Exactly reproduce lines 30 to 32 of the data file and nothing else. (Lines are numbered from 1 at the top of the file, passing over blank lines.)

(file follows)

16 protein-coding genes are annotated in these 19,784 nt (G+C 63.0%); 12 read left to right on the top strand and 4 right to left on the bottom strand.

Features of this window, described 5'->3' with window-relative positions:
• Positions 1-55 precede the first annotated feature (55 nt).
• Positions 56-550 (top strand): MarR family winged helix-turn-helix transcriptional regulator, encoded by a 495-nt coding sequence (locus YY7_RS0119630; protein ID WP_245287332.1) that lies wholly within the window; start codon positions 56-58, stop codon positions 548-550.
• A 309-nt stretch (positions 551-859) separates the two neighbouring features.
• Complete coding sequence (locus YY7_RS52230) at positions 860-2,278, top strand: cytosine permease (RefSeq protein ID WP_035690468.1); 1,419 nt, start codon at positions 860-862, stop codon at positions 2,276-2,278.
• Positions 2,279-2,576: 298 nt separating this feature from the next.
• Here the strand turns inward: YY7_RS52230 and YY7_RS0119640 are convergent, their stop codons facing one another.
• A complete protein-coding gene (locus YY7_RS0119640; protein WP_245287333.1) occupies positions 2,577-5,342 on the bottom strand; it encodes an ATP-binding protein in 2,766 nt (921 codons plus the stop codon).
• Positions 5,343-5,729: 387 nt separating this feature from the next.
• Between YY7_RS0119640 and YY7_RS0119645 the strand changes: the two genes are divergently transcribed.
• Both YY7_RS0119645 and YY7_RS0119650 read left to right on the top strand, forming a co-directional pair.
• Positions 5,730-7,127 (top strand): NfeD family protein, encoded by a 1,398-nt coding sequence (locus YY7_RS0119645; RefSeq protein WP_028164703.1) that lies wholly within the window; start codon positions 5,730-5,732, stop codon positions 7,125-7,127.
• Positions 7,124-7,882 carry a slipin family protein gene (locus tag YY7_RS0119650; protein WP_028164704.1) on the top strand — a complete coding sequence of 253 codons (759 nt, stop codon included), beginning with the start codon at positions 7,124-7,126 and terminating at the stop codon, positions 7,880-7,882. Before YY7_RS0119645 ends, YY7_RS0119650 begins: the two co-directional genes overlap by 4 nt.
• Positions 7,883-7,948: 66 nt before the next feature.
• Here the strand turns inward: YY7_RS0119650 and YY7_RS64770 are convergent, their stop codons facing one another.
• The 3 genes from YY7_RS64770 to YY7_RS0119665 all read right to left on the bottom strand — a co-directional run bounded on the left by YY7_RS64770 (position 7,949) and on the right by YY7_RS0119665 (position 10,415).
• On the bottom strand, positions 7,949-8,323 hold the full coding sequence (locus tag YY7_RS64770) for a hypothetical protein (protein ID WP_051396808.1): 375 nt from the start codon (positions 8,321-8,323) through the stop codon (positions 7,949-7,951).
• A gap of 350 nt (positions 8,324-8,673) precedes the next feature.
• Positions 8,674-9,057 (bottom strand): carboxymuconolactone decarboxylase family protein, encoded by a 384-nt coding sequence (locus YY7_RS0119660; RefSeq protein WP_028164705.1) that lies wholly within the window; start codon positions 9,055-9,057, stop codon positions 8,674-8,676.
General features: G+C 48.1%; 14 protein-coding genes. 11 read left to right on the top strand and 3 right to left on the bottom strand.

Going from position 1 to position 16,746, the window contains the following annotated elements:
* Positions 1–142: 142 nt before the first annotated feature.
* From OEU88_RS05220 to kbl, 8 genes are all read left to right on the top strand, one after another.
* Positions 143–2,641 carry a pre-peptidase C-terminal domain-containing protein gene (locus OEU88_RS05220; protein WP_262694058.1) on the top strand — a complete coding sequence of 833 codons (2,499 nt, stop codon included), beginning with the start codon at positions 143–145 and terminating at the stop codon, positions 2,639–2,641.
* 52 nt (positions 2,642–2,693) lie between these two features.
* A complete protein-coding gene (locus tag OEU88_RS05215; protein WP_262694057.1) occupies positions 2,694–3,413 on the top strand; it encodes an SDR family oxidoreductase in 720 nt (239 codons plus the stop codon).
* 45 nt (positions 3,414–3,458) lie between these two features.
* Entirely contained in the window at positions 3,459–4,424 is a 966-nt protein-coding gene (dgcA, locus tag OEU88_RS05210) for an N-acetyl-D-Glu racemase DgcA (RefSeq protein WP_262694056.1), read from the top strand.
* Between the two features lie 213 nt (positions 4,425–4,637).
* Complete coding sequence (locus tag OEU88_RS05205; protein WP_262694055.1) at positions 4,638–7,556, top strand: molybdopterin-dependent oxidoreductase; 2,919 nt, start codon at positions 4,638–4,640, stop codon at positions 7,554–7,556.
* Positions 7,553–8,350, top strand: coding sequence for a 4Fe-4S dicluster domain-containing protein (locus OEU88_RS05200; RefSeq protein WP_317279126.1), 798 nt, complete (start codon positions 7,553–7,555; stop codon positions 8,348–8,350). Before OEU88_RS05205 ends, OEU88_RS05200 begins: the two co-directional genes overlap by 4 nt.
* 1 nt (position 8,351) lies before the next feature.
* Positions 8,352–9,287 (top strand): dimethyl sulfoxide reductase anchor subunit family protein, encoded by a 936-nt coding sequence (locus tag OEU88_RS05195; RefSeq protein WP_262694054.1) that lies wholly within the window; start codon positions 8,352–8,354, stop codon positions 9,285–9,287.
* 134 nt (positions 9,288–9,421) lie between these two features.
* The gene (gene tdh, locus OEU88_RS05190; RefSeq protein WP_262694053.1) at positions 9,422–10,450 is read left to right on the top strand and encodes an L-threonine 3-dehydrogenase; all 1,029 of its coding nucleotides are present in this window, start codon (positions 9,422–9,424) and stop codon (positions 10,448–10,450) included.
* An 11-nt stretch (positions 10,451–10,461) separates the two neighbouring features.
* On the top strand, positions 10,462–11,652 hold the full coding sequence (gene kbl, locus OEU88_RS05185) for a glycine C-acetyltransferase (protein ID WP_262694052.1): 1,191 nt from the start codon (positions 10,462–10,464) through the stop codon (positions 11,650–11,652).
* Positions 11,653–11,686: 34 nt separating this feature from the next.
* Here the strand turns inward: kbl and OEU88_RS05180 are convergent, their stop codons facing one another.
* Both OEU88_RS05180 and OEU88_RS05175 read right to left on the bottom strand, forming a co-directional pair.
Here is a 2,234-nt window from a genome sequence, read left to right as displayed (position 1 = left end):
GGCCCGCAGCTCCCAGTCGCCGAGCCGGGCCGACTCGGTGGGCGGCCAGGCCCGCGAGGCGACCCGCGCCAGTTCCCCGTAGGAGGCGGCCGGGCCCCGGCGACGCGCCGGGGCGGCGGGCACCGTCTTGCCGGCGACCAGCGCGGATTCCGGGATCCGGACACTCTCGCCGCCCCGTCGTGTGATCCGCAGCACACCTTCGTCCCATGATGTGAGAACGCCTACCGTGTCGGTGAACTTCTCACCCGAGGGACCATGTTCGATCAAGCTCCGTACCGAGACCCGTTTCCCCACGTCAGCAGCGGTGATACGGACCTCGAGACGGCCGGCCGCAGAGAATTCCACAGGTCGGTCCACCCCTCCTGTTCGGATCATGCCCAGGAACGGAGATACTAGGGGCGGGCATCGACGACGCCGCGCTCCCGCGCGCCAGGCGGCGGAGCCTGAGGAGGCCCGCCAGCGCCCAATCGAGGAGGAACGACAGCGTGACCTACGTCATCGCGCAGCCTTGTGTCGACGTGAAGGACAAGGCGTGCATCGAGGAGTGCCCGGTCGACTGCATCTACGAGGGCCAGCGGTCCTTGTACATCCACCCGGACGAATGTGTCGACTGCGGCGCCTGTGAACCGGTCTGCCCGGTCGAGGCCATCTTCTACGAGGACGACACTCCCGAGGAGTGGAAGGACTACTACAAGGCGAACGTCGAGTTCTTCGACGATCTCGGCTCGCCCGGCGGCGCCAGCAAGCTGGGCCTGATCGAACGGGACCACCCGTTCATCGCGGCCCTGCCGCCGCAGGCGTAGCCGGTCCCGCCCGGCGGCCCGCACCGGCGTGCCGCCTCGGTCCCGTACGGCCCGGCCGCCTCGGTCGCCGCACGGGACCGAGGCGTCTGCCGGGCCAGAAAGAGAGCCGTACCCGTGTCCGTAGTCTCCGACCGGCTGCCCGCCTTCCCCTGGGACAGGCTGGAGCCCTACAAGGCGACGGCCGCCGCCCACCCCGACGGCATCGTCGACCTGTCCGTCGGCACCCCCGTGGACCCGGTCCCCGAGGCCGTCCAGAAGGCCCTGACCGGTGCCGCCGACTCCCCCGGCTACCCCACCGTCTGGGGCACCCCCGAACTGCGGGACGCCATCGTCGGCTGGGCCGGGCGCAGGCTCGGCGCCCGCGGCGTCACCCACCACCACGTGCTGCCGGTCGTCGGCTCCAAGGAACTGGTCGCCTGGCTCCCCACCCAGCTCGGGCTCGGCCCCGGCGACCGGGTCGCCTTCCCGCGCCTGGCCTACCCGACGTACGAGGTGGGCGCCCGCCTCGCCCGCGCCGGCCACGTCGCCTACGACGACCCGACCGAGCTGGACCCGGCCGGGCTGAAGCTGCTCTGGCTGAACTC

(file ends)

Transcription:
* Between the two features lie 213 nt (positions 4,425–4,637).
* Complete coding sequence (locus tag OEU88_RS05205; protein WP_262694055.1) at positions 4,638–7,556, top strand: molybdopterin-dependent oxidoreductase; 2,919 nt, start codon at positions 4,638–4,640, stop codon at positions 7,554–7,556.
* Positions 7,553–8,350, top strand: coding sequence for a 4Fe-4S dicluster domain-containing protein (locus OEU88_RS05200; RefSeq protein WP_317279126.1), 798 nt, complete (start codon positions 7,553–7,555; stop codon positions 8,348–8,350). Before OEU88_RS05205 ends, OEU88_RS05200 begins: the two co-directional genes overlap by 4 nt.